In an attempt to protect the content and quality of Test cricket the International Cricket Council, the game's governing body, may reduce the number of Test matches played by Zimbabwe and Bangladesh.
In an attempt to protect the content and quality of Test cricket the International Cricket Council, the game's governing body, may reduce the number of Test matches played by Zimbabwe and Bangladesh. Under the current structure, which is presently being reviewed by the ICC, the 10 Test-playing nations must play a minimum of two Tests against each of the other nine sides, both home and away, during a five-year period.
But this system will change to one where the eight strongest Test nations - Australia, England, India, New Zealand, Pakistan, Sri Lanka, South Africa and the West Indies - continue to play each other under these rules, while Bangladesh and Zimbabwe only play home Test matches.
For this to take place seven of the ICC's 10 full member countries will need to vote for the change, and this is likely to happen. Finance, along with concerns over quality, will influence the decision of the "big eight" because as well as being the two weakest Test nations, Zimbabwe and Bangladesh are the least lucrative to host.
This will be seen on Friday when England take on Zimbabwe in the opening match of the Champions Trophy at Edgbaston. The England and Wales Cricket Board, who have been organising and publicising this tournament for two years, would have been hoping for a sell-out yet have sold only 4,000 tickets at a ground which can hold 20,000.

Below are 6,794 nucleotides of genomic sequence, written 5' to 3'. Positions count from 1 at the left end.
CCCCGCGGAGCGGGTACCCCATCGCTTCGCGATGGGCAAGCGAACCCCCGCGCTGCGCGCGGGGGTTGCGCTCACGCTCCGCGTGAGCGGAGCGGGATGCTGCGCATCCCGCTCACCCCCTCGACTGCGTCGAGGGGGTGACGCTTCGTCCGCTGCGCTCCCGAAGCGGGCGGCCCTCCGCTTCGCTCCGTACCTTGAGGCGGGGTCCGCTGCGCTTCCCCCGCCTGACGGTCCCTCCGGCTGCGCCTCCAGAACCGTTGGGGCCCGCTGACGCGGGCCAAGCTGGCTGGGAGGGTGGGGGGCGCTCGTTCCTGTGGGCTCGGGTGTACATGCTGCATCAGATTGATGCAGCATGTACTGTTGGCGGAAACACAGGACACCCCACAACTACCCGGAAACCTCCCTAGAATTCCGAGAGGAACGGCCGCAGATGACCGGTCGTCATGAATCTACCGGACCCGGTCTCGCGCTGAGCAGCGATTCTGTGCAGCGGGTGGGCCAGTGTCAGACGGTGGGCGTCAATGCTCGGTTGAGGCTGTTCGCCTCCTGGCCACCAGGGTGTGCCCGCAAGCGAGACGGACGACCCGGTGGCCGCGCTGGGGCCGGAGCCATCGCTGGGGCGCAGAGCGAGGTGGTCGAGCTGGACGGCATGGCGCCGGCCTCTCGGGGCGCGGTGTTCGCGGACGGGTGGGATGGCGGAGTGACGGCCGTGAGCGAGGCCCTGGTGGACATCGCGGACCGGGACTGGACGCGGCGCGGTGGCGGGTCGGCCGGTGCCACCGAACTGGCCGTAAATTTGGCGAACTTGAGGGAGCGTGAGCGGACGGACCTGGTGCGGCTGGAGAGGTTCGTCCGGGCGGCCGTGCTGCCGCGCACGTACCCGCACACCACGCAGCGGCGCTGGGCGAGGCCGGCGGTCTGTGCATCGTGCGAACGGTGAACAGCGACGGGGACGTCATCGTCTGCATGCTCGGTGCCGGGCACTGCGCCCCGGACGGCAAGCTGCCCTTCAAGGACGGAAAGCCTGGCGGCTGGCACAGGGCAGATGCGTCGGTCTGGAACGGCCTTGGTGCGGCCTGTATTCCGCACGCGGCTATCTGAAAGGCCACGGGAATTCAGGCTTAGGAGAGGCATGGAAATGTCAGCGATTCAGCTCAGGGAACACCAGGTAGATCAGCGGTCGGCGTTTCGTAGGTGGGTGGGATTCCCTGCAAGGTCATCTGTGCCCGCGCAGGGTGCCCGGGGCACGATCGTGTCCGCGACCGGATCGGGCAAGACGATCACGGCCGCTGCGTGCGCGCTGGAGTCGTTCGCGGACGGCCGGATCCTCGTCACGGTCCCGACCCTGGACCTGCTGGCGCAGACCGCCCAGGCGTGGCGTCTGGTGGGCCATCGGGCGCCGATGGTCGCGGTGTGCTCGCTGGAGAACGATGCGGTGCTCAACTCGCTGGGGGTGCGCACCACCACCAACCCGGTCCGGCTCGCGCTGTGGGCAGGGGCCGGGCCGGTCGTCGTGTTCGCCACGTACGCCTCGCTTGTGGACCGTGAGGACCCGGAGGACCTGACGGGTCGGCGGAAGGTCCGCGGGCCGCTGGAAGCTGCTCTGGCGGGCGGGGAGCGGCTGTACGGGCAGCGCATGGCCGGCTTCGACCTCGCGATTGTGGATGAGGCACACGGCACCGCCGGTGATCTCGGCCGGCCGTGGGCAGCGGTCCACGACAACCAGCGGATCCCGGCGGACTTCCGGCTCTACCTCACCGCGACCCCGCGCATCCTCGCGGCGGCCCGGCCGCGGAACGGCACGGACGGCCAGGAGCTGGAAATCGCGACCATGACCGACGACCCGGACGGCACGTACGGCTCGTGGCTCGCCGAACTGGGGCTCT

These changes are far from radical but they do end speculation that the ICC was to split Test cricket into two tiers. They may also reduce the amount of cricket played by the top performers.
The new programme is unlikely to be introduced before 2006 - it took the ICC five years to get the current structure through.
The ICC have been more decisive on one issue: back-to-back Test matches. For some time captains and players have complained about itineraries where a new Test is organised to start only two days after the previous one has finished. The chief executives of the 10 Test nations have agreed future programmes will allow at least a three-day gap.
In England, however, this will not take effect until 2006 - the ECB have already begun selling tickets for next summer's Ashes series against Australia.Reuse content